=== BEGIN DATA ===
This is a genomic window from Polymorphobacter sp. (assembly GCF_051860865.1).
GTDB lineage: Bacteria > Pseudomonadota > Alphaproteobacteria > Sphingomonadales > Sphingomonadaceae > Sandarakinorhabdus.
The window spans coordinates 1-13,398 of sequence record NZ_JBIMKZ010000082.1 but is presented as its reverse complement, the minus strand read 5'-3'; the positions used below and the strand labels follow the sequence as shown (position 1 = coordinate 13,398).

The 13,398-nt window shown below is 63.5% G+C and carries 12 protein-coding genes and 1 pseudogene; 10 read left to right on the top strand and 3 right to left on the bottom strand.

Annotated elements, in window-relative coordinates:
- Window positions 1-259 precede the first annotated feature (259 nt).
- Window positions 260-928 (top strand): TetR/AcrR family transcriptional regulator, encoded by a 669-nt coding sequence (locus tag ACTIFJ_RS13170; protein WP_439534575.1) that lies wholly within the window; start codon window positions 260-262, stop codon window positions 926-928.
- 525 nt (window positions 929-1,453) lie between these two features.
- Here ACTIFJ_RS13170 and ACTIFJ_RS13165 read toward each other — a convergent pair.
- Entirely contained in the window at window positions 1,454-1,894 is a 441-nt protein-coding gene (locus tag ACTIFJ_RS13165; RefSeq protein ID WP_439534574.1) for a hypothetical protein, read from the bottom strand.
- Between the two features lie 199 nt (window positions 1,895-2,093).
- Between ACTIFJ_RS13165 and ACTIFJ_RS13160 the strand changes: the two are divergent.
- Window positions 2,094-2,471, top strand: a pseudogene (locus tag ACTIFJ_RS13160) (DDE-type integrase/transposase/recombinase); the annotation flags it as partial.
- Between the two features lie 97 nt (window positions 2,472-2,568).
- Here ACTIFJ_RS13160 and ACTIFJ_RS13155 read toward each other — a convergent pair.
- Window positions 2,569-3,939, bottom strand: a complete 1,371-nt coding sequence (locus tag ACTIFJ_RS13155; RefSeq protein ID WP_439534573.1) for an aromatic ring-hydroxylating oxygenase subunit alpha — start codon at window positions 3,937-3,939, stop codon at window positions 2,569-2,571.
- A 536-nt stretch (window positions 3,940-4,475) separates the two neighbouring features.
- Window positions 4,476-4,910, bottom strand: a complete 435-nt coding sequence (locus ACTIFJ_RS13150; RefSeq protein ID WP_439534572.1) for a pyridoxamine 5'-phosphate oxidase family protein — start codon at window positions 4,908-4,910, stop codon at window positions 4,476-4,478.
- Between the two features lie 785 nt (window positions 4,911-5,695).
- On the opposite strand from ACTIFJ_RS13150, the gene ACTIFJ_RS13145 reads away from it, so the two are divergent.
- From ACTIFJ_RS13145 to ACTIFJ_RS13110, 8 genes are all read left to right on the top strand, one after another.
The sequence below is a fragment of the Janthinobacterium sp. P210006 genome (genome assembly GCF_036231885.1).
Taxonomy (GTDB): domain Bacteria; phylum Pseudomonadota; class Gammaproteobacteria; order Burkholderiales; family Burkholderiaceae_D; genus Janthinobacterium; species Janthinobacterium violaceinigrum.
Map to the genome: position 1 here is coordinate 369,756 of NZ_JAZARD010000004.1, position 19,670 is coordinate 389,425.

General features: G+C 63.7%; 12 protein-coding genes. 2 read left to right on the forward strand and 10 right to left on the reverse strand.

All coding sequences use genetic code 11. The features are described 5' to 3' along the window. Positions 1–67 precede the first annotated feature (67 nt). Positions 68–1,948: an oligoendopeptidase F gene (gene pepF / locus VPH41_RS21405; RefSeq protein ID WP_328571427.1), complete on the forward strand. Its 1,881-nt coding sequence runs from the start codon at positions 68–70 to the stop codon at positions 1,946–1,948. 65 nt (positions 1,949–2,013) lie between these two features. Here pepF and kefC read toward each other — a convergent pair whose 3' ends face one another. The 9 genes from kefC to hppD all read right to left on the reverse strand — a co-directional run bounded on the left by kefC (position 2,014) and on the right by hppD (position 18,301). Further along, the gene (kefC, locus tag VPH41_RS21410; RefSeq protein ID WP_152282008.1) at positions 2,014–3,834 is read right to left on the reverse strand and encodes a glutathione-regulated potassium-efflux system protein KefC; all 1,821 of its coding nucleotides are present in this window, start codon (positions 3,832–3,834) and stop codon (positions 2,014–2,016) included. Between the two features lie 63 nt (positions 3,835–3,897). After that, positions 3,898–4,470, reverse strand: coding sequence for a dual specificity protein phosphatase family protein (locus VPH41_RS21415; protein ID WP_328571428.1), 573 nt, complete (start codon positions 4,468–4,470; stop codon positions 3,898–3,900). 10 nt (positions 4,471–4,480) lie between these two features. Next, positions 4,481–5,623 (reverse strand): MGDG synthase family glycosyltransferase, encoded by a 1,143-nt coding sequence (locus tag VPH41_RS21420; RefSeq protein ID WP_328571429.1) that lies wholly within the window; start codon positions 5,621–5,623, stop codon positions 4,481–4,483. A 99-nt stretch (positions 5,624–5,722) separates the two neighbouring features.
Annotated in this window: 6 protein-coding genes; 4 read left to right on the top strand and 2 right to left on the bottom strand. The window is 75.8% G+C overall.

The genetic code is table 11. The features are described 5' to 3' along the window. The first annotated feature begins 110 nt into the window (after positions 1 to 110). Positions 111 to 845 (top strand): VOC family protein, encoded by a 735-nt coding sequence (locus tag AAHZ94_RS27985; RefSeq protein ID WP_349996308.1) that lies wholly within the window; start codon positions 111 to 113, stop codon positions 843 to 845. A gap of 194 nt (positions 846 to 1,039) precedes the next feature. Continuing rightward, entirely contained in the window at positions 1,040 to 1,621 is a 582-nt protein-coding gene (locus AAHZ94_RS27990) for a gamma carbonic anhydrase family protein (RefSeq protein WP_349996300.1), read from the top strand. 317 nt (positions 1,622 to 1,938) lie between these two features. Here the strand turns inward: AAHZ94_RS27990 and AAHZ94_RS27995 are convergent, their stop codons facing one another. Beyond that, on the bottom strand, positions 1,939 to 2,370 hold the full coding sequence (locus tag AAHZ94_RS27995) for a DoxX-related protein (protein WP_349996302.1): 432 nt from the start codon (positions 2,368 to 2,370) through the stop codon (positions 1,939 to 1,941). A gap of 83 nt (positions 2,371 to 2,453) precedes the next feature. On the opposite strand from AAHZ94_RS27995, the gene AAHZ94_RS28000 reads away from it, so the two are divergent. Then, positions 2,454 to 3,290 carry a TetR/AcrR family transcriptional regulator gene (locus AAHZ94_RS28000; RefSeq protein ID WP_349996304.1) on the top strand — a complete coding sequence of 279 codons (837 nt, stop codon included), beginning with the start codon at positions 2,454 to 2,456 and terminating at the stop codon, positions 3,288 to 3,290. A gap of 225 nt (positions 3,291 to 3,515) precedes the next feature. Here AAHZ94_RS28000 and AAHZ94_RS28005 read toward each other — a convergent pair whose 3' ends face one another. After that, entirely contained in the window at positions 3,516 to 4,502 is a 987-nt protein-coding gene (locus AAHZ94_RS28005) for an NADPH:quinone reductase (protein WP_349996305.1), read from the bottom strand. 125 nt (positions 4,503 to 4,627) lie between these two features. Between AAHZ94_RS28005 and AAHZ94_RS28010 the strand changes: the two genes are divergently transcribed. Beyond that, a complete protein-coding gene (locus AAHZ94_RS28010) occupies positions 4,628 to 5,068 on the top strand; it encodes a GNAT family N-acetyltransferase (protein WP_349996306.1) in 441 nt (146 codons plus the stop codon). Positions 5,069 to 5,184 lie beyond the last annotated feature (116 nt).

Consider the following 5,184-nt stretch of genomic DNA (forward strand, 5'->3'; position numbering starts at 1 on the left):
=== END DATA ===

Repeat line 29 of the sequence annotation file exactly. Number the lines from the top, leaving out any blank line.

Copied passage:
Consider the following 5,184-nt stretch of genomic DNA (forward strand, 5'->3'; position numbering starts at 1 on the left):